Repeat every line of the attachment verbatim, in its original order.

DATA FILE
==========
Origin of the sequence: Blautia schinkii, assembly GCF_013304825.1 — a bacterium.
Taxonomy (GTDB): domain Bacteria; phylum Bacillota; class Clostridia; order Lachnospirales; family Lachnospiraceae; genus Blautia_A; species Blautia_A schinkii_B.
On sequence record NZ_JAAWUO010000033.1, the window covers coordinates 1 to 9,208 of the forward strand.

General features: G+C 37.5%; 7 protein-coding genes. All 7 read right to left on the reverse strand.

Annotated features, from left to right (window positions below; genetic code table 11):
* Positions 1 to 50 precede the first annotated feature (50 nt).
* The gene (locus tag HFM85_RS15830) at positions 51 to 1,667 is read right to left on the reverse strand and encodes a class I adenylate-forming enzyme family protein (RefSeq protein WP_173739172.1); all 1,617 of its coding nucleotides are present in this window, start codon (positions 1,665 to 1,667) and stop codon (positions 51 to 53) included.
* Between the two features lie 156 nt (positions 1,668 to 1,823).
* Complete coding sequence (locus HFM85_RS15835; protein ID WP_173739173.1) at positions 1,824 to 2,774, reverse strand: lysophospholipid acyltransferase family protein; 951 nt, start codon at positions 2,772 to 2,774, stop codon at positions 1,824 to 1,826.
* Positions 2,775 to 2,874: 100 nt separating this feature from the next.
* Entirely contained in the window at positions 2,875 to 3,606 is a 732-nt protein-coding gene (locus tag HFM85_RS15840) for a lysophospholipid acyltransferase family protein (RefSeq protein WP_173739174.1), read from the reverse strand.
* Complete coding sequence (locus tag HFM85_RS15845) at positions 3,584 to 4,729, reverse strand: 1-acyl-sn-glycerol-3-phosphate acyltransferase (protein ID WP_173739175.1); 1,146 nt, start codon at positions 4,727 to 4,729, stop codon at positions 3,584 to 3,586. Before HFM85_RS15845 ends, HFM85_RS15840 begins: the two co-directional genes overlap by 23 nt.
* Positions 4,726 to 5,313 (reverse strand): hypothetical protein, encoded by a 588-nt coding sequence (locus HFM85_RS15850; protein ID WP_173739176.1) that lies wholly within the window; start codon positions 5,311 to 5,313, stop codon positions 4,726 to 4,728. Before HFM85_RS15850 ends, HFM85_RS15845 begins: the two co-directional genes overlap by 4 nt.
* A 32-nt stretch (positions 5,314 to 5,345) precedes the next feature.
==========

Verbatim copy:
Origin of the sequence: Blautia schinkii, assembly GCF_013304825.1 — a bacterium.
Taxonomy (GTDB): domain Bacteria; phylum Bacillota; class Clostridia; order Lachnospirales; family Lachnospiraceae; genus Blautia_A; species Blautia_A schinkii_B.
On sequence record NZ_JAAWUO010000033.1, the window covers coordinates 1 to 9,208 of the forward strand.

General features: G+C 37.5%; 7 protein-coding genes. All 7 read right to left on the reverse strand.

Annotated features, from left to right (window positions below; genetic code table 11):
* Positions 1 to 50 precede the first annotated feature (50 nt).
* The gene (locus tag HFM85_RS15830) at positions 51 to 1,667 is read right to left on the reverse strand and encodes a class I adenylate-forming enzyme family protein (RefSeq protein WP_173739172.1); all 1,617 of its coding nucleotides are present in this window, start codon (positions 1,665 to 1,667) and stop codon (positions 51 to 53) included.
* Between the two features lie 156 nt (positions 1,668 to 1,823).
* Complete coding sequence (locus HFM85_RS15835; protein ID WP_173739173.1) at positions 1,824 to 2,774, reverse strand: lysophospholipid acyltransferase family protein; 951 nt, start codon at positions 2,772 to 2,774, stop codon at positions 1,824 to 1,826.
* Positions 2,775 to 2,874: 100 nt separating this feature from the next.
* Entirely contained in the window at positions 2,875 to 3,606 is a 732-nt protein-coding gene (locus tag HFM85_RS15840) for a lysophospholipid acyltransferase family protein (RefSeq protein WP_173739174.1), read from the reverse strand.
* Complete coding sequence (locus tag HFM85_RS15845) at positions 3,584 to 4,729, reverse strand: 1-acyl-sn-glycerol-3-phosphate acyltransferase (protein ID WP_173739175.1); 1,146 nt, start codon at positions 4,727 to 4,729, stop codon at positions 3,584 to 3,586. Before HFM85_RS15845 ends, HFM85_RS15840 begins: the two co-directional genes overlap by 23 nt.
* Positions 4,726 to 5,313 (reverse strand): hypothetical protein, encoded by a 588-nt coding sequence (locus HFM85_RS15850; protein ID WP_173739176.1) that lies wholly within the window; start codon positions 5,311 to 5,313, stop codon positions 4,726 to 4,728. Before HFM85_RS15850 ends, HFM85_RS15845 begins: the two co-directional genes overlap by 4 nt.
* A 32-nt stretch (positions 5,314 to 5,345) precedes the next feature.